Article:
West Jerusalem must carefully consider any military action in Rafah, Foreign Secretary David Cameron has said
Israel must carefully consider the consequences of further military action in Rafah in southern Gaza, which hosts approximately a million displaced Palestinian civilians, British Foreign Secretary David Cameron has said. His comments came shortly after Israel carried out airstrikes that killed 67 people in the city and left dozens injured, according to local officials.
Located near the Egyptian border, Rafah had a population of around 280,000 people before hostilities between Israel and Hamas broke out last October. The Israel Defense Forces (IDF) had previously urged Palestinian civilians to evacuate to the city as it rolled into the northern part of the enclave.
Speaking to reporters on Monday, Cameron said the UK is “very concerned about the situation and we want Israel to stop and think very seriously before it takes any further action.”
He argued that “it is impossible to see how you can fight a war amongst these people,” referring to Rafah’s swollen population, noting that “there’s nowhere for them to go.”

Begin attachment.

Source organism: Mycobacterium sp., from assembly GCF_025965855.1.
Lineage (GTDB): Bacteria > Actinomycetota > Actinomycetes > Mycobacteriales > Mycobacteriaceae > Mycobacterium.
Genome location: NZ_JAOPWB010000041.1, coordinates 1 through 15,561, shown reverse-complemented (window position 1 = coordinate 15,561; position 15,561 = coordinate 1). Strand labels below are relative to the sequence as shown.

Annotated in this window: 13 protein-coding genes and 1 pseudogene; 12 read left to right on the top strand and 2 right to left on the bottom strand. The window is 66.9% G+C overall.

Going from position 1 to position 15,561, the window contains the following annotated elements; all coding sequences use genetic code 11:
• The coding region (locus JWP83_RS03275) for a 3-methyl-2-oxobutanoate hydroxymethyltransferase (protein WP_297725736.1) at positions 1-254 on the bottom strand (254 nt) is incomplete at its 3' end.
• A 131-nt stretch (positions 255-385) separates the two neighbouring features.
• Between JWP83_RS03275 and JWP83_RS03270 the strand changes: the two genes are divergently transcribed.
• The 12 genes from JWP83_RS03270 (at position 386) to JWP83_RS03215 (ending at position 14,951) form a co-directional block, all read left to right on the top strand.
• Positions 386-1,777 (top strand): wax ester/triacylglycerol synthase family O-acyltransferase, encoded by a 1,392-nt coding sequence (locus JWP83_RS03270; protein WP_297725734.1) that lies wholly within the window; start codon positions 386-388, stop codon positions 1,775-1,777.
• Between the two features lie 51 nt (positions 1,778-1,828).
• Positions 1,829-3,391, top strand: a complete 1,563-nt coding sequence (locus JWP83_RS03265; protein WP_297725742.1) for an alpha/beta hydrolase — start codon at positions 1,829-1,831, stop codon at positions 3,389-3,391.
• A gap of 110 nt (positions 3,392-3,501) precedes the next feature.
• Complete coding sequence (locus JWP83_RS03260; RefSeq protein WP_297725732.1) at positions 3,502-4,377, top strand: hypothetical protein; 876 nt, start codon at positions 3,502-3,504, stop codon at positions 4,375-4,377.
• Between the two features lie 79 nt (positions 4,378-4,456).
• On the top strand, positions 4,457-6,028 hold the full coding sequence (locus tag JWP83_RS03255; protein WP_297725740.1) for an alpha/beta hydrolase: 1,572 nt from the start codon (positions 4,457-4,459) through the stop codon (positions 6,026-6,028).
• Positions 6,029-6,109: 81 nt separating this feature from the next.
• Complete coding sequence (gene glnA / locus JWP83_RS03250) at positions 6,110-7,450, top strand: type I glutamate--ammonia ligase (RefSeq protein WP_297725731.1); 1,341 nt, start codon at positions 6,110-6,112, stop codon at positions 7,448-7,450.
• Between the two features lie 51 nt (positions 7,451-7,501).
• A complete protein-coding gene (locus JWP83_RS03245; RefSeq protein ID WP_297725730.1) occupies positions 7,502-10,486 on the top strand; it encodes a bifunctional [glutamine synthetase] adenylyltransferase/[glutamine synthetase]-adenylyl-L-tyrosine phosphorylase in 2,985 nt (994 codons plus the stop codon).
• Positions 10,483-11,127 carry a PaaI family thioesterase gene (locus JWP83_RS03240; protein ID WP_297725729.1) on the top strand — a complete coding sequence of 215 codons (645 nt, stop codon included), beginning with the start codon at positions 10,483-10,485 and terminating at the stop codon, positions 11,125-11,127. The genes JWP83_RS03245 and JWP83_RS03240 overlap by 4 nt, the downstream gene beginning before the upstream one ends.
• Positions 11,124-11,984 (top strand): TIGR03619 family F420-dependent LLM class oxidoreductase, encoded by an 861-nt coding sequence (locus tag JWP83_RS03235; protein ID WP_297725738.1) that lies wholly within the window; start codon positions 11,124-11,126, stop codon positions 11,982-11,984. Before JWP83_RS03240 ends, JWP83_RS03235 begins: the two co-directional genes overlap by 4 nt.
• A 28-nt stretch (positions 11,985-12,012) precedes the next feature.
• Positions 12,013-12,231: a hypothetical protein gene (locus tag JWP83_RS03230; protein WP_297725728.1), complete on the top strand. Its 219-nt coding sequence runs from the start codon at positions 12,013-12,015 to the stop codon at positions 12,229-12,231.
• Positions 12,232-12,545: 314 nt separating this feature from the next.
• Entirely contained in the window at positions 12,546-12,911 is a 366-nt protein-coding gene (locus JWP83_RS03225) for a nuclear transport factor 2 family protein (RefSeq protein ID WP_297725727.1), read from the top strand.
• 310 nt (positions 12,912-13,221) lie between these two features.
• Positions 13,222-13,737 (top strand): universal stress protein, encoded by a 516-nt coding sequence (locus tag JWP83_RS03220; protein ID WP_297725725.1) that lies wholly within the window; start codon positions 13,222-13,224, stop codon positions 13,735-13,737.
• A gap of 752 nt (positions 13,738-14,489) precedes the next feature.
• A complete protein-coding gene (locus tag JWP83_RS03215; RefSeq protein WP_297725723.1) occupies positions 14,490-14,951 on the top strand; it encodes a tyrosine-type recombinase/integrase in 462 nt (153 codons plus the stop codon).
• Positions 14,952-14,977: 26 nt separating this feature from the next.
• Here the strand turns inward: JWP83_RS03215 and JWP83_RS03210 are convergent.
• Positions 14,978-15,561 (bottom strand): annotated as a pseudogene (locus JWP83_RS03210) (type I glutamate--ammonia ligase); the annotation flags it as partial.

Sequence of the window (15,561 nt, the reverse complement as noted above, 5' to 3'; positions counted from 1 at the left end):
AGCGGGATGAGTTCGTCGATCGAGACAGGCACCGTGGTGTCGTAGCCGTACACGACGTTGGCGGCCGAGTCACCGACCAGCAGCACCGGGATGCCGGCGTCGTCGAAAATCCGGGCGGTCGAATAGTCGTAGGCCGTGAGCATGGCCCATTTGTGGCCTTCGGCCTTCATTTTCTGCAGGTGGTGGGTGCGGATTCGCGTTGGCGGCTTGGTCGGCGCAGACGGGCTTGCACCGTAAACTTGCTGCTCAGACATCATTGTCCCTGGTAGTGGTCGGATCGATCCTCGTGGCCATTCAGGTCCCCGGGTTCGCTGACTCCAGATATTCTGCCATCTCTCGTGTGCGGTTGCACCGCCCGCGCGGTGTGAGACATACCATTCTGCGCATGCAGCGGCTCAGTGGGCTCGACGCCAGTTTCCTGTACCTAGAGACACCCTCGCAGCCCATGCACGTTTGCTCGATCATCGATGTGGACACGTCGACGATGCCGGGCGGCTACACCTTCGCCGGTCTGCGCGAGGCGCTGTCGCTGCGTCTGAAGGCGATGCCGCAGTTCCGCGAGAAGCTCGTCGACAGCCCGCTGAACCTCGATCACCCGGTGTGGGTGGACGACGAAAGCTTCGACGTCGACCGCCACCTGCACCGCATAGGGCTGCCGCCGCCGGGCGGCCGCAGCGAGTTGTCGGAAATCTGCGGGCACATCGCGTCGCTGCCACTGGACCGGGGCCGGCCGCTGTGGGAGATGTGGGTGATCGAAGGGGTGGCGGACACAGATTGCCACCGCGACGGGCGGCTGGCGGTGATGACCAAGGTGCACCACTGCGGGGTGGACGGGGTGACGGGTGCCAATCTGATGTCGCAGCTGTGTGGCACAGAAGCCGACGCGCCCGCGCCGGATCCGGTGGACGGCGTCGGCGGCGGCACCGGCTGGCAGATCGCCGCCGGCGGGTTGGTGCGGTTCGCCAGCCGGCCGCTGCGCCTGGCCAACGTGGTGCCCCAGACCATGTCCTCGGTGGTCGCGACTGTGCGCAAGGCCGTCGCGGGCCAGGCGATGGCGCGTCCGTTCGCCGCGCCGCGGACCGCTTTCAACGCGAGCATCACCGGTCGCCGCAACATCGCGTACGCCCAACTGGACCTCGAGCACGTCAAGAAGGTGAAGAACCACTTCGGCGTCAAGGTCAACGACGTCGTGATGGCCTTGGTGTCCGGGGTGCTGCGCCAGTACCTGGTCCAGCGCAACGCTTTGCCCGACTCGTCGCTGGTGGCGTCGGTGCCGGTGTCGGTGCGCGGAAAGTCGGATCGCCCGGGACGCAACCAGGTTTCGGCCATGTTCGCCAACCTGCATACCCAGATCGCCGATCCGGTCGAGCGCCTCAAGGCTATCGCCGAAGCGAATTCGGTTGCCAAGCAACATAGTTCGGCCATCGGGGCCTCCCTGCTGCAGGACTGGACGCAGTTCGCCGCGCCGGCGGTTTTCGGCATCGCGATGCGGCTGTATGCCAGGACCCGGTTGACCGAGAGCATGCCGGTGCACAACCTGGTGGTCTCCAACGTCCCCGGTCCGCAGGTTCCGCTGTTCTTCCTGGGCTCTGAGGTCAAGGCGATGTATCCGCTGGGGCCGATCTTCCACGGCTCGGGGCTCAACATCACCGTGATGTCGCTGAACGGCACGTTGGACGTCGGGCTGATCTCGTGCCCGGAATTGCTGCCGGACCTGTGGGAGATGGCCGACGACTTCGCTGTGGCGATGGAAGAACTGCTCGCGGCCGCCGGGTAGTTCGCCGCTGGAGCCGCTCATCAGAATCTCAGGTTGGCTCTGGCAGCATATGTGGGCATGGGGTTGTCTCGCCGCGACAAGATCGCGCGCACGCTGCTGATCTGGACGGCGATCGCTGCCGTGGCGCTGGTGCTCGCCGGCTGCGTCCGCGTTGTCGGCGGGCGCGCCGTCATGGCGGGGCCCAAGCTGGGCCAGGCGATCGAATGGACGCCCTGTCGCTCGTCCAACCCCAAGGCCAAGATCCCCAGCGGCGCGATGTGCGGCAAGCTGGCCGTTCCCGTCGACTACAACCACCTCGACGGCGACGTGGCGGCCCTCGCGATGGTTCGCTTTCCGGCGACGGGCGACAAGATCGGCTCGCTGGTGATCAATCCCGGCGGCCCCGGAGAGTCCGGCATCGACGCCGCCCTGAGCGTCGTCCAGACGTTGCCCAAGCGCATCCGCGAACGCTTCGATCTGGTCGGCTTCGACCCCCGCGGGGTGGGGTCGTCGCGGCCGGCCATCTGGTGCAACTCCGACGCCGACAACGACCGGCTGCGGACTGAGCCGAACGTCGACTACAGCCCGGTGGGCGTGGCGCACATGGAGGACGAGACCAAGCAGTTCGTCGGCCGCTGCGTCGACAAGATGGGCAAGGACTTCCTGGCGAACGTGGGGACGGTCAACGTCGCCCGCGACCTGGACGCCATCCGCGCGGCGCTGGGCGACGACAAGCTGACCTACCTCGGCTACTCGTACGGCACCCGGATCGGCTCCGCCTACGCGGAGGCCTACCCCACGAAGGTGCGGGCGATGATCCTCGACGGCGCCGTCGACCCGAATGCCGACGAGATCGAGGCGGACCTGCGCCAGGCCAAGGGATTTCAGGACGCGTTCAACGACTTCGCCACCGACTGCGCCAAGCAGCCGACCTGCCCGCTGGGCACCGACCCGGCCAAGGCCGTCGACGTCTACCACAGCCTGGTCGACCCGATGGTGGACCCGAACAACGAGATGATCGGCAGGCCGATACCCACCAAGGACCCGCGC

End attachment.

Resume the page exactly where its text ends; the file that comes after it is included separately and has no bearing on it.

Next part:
According to the former British prime minister, London would like to see “an immediate pause in the fighting” that would lead to a ceasefire.
On Saturday, Cameron estimated that “over half of Gaza’s population are sheltering in the area” at the moment.
In a post on X (formerly Twitter), German Foreign Minister Annalena Baerbock also predicted that an “offensive by the Israeli army on Rafah would be a humanitarian catastrophe in the making.” She insisted that Israeli Prime Minister Benjamin Netanyahu’s government has a responsibility to “mitigate the suffering of the civilian population as much as possible.”
Saudi Arabia has warned Israel of “very serious repercussions” if it goes ahead with a planned ground offensive in southern Gaza.
Meanwhile, Russian presidential envoy to the Middle East and Africa, Mikhail Bogdanov, told reporters that Moscow viewed the prospect of an Israeli offensive in Rafah “extremely negatively,” describing the continued hostilities as a “catastrophe.”
On Friday, Netanyahu’s office claimed that Israel’s goal of “eliminating Hamas” cannot be achieved without clearing Rafah of the remaining militants.
Israel declared war on the Islamist group after Hamas and allied militants attacked Israeli cities on October 7, killing around 1,200 people and taking over 200 hostages. Dozens of captives were subsequently freed as part of a prisoner swap during a weeklong ceasefire in November.
More than 28,000 Palestinians have been killed since October 7, according to health authorities in Gaza.
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